[PATCH 2/2] dma-buf: cleanup shared fence removal

Koenig, Christian Christian.Koenig at amd.com
Thu Jun 27 17:20:11 UTC 2019

Am 27.06.19 um 19:10 schrieb Daniel Vetter:
> On Thu, Jun 27, 2019 at 03:48:06PM +0000, Koenig, Christian wrote:
>> Am 27.06.19 um 17:34 schrieb Daniel Vetter:
>>> On Thu, Jun 27, 2019 at 3:19 PM Christian König
>>> <ckoenig.leichtzumerken at gmail.com> wrote:
>>>> Am 27.06.19 um 12:43 schrieb Daniel Vetter:
>>>>> On Thu, Jun 27, 2019 at 12:18 PM Christian König
>>>>> <ckoenig.leichtzumerken at gmail.com> wrote:
>>>>>> While freeing up memory it is easier to remove a fence from a reservation
>>>>>> object instead of signaling it and installing a new one in all other objects.
>>>>>> Clean this up by adding the removal function to the core reservation object
>>>>>> code instead of messing with the internal in amdgpu.
>>>>>> No functional change.
>>>>>> Signed-off-by: Christian König <christian.koenig at amd.com>
>>>>>> ---
>>>>>>     drivers/dma-buf/reservation.c                 | 62 +++++++++++++++++++
>>>>>>     .../gpu/drm/amd/amdgpu/amdgpu_amdkfd_gpuvm.c  | 45 +-------------
>>>>>>     include/linux/reservation.h                   |  3 +-
>>>>>>     3 files changed, 65 insertions(+), 45 deletions(-)
>>>>>> diff --git a/drivers/dma-buf/reservation.c b/drivers/dma-buf/reservation.c
>>>>>> index ef710effedfa..e43a316a005d 100644
>>>>>> --- a/drivers/dma-buf/reservation.c
>>>>>> +++ b/drivers/dma-buf/reservation.c
>>>>>> @@ -231,6 +231,68 @@ void reservation_object_add_shared_fence(struct reservation_object *obj,
>>>>>>     }
>>>>>>     EXPORT_SYMBOL(reservation_object_add_shared_fence);
>>>>>> +/**
>>>>>> + * reservation_object_remove_shared_fence - remove shared fences
>>>>>> + * @obj: the reservation object
>>>>>> + * @context: the context of the fences to remove
>>>>>> + *
>>>>>> + * Remove shared fences based on their fence context.
>>>>>> + */
>>>>> This needs a serious explanation of "why?". Removing fences without
>>>>> guaranteeing they're all signaled is a good way to create havoc. Your
>>>>> commit message has a few words about what you're doing here, but it
>>>>> still doesn't explain why this is safe and when exactly it should be
>>>>> used.
>>>> Yeah, I'm not very keen about this either.
>>>> The key point is the memory is not accessible by the hardware any more
>>>> because it is freed and removed from the page tables.
>>>> So further access is prevented and in this special case it is actually
>>>> valid to do this even if the operation represented by the fence is still
>>>> ongoing.
>>> Hm, why do you have to remove these fences then? Can't you just let
>>> them signal and get collected as usual? As soon as you share buffers
>>> these fences can get anywhere, so you need to correctly unwind them no
>>> matter what.
>>> You're kinda still just describing what you're doing, not why.
>> It is simply more efficient to remove the fence from one reservation
>> object than to add a new fence to all other reservation objects in the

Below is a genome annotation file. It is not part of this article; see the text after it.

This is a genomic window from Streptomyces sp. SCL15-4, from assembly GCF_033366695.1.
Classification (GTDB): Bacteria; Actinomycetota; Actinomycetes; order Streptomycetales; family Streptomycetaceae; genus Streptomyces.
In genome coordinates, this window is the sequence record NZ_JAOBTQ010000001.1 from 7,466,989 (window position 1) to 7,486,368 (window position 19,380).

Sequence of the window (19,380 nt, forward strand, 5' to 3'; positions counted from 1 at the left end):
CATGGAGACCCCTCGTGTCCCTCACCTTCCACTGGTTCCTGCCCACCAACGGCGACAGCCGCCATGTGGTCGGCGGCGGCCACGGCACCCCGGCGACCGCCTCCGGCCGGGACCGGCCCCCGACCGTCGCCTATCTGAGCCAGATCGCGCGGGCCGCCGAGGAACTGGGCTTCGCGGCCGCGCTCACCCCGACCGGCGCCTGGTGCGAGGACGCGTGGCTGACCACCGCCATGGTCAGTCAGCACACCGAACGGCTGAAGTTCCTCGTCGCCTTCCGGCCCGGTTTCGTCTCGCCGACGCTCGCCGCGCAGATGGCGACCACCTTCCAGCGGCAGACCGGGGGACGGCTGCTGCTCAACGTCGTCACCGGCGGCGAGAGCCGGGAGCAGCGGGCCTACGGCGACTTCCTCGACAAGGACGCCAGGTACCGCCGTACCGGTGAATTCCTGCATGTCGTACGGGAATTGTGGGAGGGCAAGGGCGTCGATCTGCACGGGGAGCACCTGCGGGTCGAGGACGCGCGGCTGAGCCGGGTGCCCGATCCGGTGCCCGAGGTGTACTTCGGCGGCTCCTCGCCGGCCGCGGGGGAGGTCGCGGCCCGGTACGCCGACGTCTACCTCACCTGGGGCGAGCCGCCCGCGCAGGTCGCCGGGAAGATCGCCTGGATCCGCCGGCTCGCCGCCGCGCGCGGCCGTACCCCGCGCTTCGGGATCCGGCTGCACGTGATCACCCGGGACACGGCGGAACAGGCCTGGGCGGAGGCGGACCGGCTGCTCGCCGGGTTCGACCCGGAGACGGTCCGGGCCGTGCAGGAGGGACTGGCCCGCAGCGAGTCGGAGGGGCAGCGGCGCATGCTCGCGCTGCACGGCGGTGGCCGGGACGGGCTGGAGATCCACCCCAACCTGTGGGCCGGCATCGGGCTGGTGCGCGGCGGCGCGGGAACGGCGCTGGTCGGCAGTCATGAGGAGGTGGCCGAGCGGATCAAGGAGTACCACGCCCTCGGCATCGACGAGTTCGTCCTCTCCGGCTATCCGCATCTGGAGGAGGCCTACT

>> same process.
> Ok, you still talk in riddles and don't explain what the goal of this
> entire dance is, so I went and read the code. Assuming I didn't misread
> too much:
> 1. you create a fake fence on a per-process timeline.
> 2. you attach this liberally to all the bo you're creating on that
> process
> 3. the fence never signals on its own, but it has a very magic
> ->enable_signaling callback which is the only thing that makes this fence
> switch to signalled in a finite time. Before that it's stuck forever. So
> quite a bit a schrödinger fence: It's not a real fence (because it fails
> to signal in bounded time) except when you start to look at it.
> 4. Looking at the fence triggers eviction, at that point we replace this
> magic eviction fence with the next set, reacquire buffers and then unblock
> the kfd process once everything is in shape again.
> This is soooooooooooooooooo magic that I really don't think we should
> encourage people without clue to maybe use this and totally break all
> fences guarantees.

Yeah, that is correct. But this is completely unrelated to why we want 
to remove the fence.

> If you do want to make sure an optimized version within
> reservation_object.c, then it should be code which replaces fences iff:
> - they're the same context
> - later in the ordering within that context
> - of the same type (i.e. safe vs shared)
> That would actually be safe thing to do.

No, that won't work because there is no replacement for the fence in 

See we want to remove the fence because the memory is freed up.

> Also, the above is what I expected when asking "why do you need this", not
> "we replace fences, its more efficient" I kinda got that from the code :-)

Well I explained the short version why we do this. What you dug up here 
is correct as well, but completely unrelated to removing the fence.

Again, the reason to remove the fence from one reservation object is 
simply that it is faster to remove it from one object than to attach a 
new fence to all other objects.

It's just an optimization,

> Plus reading this now with (at least the believe of) understanding what
> you're doing, replacing the fences and reattaching the next one of these
> magic fences doesn't feel like it's actually making anything faster. Just
> more obscure ...
> Looking at reservation_object_add_shared_fence it seems to dtrt already.
> -Daniel

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